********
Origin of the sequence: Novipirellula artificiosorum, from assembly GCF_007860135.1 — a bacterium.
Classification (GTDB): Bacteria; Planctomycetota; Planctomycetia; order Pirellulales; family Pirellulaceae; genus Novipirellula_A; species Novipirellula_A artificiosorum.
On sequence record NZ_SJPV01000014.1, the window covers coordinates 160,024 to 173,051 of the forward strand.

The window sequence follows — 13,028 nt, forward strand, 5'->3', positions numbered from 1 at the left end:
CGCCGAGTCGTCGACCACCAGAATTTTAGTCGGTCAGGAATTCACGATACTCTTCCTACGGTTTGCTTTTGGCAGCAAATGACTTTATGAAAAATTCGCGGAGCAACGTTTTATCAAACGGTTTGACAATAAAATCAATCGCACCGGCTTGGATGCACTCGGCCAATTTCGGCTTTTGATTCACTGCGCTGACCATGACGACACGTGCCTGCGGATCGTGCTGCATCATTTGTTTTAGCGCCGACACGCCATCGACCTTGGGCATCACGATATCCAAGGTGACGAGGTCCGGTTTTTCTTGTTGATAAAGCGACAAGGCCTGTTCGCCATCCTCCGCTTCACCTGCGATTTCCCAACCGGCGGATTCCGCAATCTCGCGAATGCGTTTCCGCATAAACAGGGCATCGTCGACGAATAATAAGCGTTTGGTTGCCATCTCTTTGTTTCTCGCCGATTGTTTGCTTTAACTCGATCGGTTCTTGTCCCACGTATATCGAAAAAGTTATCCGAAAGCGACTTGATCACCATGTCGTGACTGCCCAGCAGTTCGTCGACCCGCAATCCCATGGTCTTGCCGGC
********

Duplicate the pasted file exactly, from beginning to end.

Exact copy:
Origin of the sequence: Novipirellula artificiosorum, from assembly GCF_007860135.1 — a bacterium.
Classification (GTDB): Bacteria; Planctomycetota; Planctomycetia; order Pirellulales; family Pirellulaceae; genus Novipirellula_A; species Novipirellula_A artificiosorum.
On sequence record NZ_SJPV01000014.1, the window covers coordinates 160,024 to 173,051 of the forward strand.

The window sequence follows — 13,028 nt, forward strand, 5'->3', positions numbered from 1 at the left end:
CGCCGAGTCGTCGACCACCAGAATTTTAGTCGGTCAGGAATTCACGATACTCTTCCTACGGTTTGCTTTTGGCAGCAAATGACTTTATGAAAAATTCGCGGAGCAACGTTTTATCAAACGGTTTGACAATAAAATCAATCGCACCGGCTTGGATGCACTCGGCCAATTTCGGCTTTTGATTCACTGCGCTGACCATGACGACACGTGCCTGCGGATCGTGCTGCATCATTTGTTTTAGCGCCGACACGCCATCGACCTTGGGCATCACGATATCCAAGGTGACGAGGTCCGGTTTTTCTTGTTGATAAAGCGACAAGGCCTGTTCGCCATCCTCCGCTTCACCTGCGATTTCCCAACCGGCGGATTCCGCAATCTCGCGAATGCGTTTCCGCATAAACAGGGCATCGTCGACGAATAATAAGCGTTTGGTTGCCATCTCTTTGTTTCTCGCCGATTGTTTGCTTTAACTCGATCGGTTCTTGTCCCACGTATATCGAAAAAGTTATCCGAAAGCGACTTGATCACCATGTCGTGACTGCCCAGCAGTTCGTCGACCCGCAATCCCATGGTCTTGCCGGC